A Santa Monica-based senior service center has been employing a weekly ‘drum circle’ session to engage senior citizens suffering from neurodegenerative diseases such as Alzheimer’s, dementia and Parkinson’s and the results they say, have been extremely encouraging.

Wise & Healthy Aging is a nonprofit social services organization headquartered on Fourth Street that serves more than 20,000 older adults each year from the Los Angeles county area. Music Mends Minds is an organization founded by Irwin and Carol Rosenstein after Irwin was diagnosed with Parkinson’s in 2006, which digressed into dementia.

A few years later, Carol enrolled Irwin in the UCLA Alzheimer’s and Dementia Patient Care program and he began playing the piano for participating students and adults. Within weeks, it became apparent that playing music empowered Irwin, who became more responsive, confident, energetic and talkative. Carol consulted with a neurologist who explained that “music may help stimulate increases in dopamine secretion from the brain for more sustained levels of energy and happiness.”

Following the transformation in Irwin’s condition and Carol’s subsequent better understanding, Music Mends Minds was born. Irwin passed away in January 2021, but their project has expanded worldwide, enabling others to find the same joy and power in music.

​”We’ve been hoping to work with them [Music Mends Minds] for many years because music is a big part of our program,” says Dr. Allamary Moore, Director of Wise & Healthy Aging Adult Day Service Center. “They received a grant to help bring music to seniors that are experiencing memory loss and they approached us and asked if they could use our site and begin a program.”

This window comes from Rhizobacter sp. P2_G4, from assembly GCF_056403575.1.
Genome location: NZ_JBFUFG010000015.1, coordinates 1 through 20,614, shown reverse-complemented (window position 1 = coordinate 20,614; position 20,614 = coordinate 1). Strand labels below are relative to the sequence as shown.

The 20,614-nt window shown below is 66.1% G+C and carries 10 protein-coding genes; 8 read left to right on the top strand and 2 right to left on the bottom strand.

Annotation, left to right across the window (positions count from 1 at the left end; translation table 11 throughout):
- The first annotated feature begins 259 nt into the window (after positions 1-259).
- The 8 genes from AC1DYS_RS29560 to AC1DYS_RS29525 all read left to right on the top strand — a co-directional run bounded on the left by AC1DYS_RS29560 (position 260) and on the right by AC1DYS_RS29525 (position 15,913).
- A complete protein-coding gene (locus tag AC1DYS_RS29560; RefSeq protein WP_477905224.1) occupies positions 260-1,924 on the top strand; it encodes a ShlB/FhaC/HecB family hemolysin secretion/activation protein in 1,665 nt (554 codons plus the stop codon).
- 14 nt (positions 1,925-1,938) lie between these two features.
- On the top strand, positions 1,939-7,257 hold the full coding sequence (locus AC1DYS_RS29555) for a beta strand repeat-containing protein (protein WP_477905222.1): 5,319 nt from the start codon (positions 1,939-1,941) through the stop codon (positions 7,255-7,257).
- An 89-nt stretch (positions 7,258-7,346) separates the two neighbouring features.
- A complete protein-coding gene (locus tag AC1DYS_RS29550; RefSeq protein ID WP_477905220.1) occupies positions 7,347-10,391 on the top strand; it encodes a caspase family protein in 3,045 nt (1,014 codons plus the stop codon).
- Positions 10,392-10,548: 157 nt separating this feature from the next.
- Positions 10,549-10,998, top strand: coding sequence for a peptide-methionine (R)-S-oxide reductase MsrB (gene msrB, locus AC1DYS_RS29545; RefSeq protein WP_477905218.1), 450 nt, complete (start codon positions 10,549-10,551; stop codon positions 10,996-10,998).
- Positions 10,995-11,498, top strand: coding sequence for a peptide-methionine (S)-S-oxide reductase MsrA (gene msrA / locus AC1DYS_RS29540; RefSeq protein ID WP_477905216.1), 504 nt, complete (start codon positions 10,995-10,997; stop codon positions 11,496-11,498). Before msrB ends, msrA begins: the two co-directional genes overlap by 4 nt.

The drum circles require no musical training or experience. “We provide colorful and accessible percussion instruments such as hand drums, tambourines, shakers and more. Our skilled and experienced facilitators create an environment free from judgment and full of play, curiosity, connection, and music making,” said John Fitzgerald, Drum Circle Facilitator at Music Mends Minds.

“Dancing and singing emerge spontaneously. Rhythm and drumming are musical opportunities for full self-expression regardless of age, background, or any personal challenges. Making music elicits joy and connects us [which are] essential elements for a sense of well-being.”

More or less from the moment human beings evolved, we’ve been drawn to the beat of the drum. As far back in time as it’s possible to look, science has repeatedly found evidence that African tribal music centered around the beat of a drum, or more commonly, lots of drums. And despite scattering ourselves all over this little blue-green planet, it has remained written in our DNA.

“It all comes down to the heartbeat. As a fetus, the very first sound you hear is that beat and for nine months, you are immersed in the non-stop rhythm,” says Heather Kulber, drum circle facilitator for Music Mends Minds. “It’s that primal, when you hear a beat, it takes you back to the very beginning.”

To the uninformed ear, the cacophony of noise made by the group probably sounds like an exhausted parent has let their pre-teen children run amok in the percussion section of a music store, but that’s not the point. The point is that to these folk, the very act of being able to hit a drum and attempt to keep a consistent rhythm, enables the brain to enjoy an experience that is without question encoded into our genetic makeup.

Miriam Caiden, Master Trainer at Music Mends Minds, says there are a number of examples of individuals who have shown significant improvement and growing interest over the four week period that the program has so far been running. “Ina and Nathan particularly spring to mind, she’s been resistant to joining in and now here we are, a few weeks later and she’s getting involved and looking forward to each session each week. And she loves Heather,” Caiden laughs.

“And Nathan, well, he’s game for anything, he’s just loved it from day one. He can’t get enough of it and goes home every day happy and smiling and telling his daughter all about it. We hear feedback from his daughter about how much it’s impacted him at home and that he’s just so much happier since he relocated here from Colorado, and it’s just really made all the difference for him.”


Scott fell in love with Santa Monica when he was much younger and now, after living and working in five different countries, he has returned. He's written for the likes of the FT, NBC, the BBC and CNN.